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Johnathan Denwood: We are Coming back we’ve had a good discussion with Vic, about his product and service, which I’ve got to say sounds fabulous actually. I don’t often say that, but I’m very impressed. before we go into the second part of the interview, I want to talk about one of our other sponsors and that’s Peachpay. Look, if you’re looking to get e-commerce functionality for yourself or for clients, and you want to do it in a really quick and easy way and cheap way, you should look at Peachpay. it’s really easy to set up. It’s a free plugin and it’s a free service. They make money cause like people like Stripe, give them a little cup of the normal fee that they normally charge you or your clients. And it’s really mobile-friendly. they’ve done a great job. Automatic put some money into them, invested in with them. So they’re a legit company and a legit player.

So go over and have a look at Peachpay I can’t offer you the inducement to do it because it’s free. so you can’t argue with that. Could you, so the link will be, and their banners are over the WP tonic website, I suggest that you should have a look at it for yourself or for your clients. So I’m just going to throw it over to Andrew. So he has a chance to actually be part of this interview over to you Andrew.

Andrew Palmer: Well I’m on it, what I think where, where interviews like this can almost get lost in the product. It’s about the reasons why you set up these products, you know, I was a Joomla user from 1.0 or whatever it was the first one. And then-

Johnathan Denwood: I forgive you. I forgive you, Andrew.

Andrew Palmer: The point is, is that, you know, I have 200 websites on Joomla and it was fantastic. It’s a fantastic platform. And then, there was no real backup system for Joomla There was no real like, you know, watchful for it or anything. We would do it all manually. And then all of a sudden, every single website got hacked, and to be Frank, it nearly bankrupted me. and so from that moment on, I was looking for a backup solution for it. I was looking for anything that would give me security as a business, as a host really as a reseller. so the reasons I want to know what, what incentivized you to build watchful that’s, the key and the reasoning behind that, because it’s a really, to me it’s a community project is it’s protecting users as well as owners of hosting and supplies.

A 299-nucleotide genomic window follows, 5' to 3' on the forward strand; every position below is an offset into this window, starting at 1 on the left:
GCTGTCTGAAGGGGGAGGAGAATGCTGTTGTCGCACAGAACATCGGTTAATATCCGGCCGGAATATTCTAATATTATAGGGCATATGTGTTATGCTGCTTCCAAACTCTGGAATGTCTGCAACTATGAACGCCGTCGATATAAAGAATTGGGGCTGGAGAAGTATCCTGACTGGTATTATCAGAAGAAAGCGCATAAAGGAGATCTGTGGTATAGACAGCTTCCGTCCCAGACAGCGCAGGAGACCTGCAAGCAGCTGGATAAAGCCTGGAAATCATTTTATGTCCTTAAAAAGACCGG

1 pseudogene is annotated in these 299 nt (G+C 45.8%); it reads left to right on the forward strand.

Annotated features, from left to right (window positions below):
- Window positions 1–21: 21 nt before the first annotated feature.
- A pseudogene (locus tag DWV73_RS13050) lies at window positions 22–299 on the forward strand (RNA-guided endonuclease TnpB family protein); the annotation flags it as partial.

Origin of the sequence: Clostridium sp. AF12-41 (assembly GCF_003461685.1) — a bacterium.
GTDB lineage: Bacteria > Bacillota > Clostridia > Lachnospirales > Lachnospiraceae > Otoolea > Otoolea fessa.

Vic Drover: Agencies yeah

Andrew Palmer: Just give me the three bullet points of why you felt it was necessary, to build watchful.

Andrew Palmer: Yeah, right. So we kind of had a perfect storm. So I had been selling widgets in the Joomla space for a long time and we all know kind of where we all know where the, we all know where the kind of plugin market, and the widget market kind of has gone compared to services in the last kind of five, 10 years. Right. And so from a business perspective, I was thinking, okay, what comes after, you know, widgets? Okay. So, okay in SAS is kind of that’s what SAS was getting started. So this is 2012. and then on top of that, we had, of course- we had an agency with tons of sites and it was difficult to manage. We had the same problem, you know we didn’t have the security issues and knock on wood. but management was time consuming and tedious.